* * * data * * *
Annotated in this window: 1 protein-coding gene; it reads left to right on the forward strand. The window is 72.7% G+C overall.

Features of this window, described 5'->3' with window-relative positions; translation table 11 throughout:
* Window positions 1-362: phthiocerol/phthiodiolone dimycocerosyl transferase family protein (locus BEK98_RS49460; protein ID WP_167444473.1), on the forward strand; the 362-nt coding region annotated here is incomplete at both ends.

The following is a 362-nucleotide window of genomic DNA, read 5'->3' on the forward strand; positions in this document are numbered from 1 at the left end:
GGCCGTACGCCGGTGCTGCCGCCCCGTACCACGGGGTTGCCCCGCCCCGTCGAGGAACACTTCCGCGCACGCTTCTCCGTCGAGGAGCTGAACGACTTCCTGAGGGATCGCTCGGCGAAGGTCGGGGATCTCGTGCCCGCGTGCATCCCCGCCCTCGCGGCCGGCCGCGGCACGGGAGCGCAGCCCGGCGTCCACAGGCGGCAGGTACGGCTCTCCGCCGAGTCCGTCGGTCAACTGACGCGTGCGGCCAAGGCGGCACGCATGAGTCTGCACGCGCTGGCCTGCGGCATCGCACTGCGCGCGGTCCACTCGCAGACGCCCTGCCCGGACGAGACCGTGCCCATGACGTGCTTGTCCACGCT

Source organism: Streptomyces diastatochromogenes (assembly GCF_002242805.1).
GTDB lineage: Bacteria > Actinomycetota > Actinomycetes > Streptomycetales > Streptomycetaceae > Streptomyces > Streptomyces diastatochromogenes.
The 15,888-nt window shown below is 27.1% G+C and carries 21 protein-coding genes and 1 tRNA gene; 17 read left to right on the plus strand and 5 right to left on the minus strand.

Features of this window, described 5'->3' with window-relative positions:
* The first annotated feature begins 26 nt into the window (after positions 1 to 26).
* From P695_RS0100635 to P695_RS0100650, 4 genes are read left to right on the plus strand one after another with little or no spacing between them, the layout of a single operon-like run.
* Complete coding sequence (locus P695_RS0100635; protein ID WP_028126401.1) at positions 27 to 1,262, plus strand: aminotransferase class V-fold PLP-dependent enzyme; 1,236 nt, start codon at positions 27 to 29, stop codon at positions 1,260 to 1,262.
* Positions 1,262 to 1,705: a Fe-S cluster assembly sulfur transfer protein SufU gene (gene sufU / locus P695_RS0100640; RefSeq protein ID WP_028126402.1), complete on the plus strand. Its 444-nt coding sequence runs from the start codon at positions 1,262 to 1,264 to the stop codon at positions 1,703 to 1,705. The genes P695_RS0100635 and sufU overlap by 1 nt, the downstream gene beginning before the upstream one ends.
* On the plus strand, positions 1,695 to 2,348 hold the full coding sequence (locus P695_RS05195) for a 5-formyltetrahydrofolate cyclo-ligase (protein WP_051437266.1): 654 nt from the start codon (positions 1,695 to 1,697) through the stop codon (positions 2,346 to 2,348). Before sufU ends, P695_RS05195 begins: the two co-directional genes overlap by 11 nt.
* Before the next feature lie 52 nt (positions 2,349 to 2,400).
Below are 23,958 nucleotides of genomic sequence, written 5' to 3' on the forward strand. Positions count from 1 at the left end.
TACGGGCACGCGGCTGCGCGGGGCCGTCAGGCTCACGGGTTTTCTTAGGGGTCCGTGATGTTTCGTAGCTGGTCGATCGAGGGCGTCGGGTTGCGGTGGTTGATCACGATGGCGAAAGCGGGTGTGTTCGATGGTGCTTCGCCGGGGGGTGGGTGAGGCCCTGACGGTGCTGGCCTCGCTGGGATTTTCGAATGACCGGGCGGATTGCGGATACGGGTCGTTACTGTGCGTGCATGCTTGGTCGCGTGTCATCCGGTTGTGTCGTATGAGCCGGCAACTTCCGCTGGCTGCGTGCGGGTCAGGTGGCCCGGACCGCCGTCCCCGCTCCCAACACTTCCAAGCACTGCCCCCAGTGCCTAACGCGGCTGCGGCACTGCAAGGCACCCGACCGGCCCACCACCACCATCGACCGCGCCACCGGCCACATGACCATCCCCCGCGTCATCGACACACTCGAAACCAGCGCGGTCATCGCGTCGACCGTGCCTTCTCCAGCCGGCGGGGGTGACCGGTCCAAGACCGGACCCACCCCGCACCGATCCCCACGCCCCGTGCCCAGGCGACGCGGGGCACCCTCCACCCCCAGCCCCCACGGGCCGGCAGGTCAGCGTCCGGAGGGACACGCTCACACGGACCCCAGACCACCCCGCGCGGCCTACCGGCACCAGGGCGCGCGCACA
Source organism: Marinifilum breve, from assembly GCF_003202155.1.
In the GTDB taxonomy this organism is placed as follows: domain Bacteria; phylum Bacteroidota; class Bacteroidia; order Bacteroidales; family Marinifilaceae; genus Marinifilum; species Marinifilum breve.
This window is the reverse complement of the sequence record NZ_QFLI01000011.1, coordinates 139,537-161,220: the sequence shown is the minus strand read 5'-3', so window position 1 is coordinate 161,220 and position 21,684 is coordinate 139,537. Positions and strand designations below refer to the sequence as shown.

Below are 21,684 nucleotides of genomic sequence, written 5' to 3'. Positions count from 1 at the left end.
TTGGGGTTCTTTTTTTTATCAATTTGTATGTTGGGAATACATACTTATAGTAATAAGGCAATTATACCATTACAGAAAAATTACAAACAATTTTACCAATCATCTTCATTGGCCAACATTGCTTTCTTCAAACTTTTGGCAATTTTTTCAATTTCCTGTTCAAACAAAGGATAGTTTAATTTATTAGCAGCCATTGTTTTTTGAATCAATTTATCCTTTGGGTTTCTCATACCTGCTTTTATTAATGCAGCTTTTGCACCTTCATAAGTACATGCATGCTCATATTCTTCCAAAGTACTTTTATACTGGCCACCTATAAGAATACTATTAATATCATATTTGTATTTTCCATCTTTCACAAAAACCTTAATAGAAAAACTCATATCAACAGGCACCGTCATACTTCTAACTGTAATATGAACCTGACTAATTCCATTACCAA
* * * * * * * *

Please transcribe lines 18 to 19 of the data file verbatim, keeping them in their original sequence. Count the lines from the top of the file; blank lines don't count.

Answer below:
Source organism: Marinifilum breve, from assembly GCF_003202155.1.
In the GTDB taxonomy this organism is placed as follows: domain Bacteria; phylum Bacteroidota; class Bacteroidia; order Bacteroidales; family Marinifilaceae; genus Marinifilum; species Marinifilum breve.